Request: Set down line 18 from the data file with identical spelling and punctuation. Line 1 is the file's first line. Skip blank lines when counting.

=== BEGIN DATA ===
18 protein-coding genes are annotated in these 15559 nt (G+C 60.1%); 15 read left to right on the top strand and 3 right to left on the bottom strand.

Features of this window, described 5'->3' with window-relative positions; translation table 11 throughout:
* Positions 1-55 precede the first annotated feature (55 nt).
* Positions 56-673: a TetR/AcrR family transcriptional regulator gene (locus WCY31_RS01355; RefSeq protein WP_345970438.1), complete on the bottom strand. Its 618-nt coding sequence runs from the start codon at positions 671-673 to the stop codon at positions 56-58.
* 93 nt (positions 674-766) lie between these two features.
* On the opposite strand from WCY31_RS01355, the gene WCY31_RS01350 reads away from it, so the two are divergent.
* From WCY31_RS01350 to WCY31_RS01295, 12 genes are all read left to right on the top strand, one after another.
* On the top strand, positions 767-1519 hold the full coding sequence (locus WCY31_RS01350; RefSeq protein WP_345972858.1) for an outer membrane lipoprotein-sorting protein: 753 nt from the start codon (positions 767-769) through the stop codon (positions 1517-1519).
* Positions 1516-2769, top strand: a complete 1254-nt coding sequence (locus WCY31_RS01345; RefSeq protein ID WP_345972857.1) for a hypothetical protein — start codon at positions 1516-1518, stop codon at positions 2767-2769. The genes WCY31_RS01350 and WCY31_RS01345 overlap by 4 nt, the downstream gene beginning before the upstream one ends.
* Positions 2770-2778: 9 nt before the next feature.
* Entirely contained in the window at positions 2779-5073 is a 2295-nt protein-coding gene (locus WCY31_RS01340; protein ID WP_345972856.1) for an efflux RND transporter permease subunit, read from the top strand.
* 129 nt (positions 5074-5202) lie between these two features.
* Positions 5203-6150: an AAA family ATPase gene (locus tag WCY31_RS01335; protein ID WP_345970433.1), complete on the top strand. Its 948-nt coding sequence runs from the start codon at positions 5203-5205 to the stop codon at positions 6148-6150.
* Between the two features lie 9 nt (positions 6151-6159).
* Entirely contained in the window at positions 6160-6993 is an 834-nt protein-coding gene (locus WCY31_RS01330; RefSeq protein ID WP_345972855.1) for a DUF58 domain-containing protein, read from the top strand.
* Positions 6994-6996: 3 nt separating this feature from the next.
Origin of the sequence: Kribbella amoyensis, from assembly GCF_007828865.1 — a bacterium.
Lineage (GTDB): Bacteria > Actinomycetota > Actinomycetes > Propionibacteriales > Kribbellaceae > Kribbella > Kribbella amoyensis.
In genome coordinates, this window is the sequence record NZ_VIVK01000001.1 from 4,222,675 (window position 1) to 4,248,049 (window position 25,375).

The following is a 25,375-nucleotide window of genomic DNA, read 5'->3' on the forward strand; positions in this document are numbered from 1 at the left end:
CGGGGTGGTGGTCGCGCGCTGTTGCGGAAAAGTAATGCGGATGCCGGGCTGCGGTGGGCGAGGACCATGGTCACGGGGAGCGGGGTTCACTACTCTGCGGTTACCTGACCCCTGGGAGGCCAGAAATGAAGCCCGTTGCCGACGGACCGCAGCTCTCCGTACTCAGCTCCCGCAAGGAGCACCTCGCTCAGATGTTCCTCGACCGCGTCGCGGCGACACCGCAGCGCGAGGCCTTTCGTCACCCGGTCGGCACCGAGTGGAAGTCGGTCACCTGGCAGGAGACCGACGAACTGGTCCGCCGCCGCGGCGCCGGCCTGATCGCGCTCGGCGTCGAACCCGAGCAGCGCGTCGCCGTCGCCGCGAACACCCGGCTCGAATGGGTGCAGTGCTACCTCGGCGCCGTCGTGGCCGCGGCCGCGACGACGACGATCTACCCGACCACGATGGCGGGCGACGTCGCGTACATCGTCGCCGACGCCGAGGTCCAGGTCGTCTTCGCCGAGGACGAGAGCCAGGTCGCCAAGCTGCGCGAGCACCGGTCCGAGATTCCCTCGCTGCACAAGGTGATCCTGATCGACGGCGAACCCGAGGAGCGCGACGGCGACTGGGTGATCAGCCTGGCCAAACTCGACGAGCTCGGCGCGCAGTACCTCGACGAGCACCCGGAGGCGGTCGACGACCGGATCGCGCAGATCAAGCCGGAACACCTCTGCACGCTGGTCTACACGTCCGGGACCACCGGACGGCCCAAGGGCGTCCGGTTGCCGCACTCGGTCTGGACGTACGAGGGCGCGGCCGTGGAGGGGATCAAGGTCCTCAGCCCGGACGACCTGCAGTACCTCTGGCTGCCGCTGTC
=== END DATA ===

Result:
Lineage (GTDB): Bacteria > Actinomycetota > Actinomycetes > Propionibacteriales > Kribbellaceae > Kribbella > Kribbella amoyensis.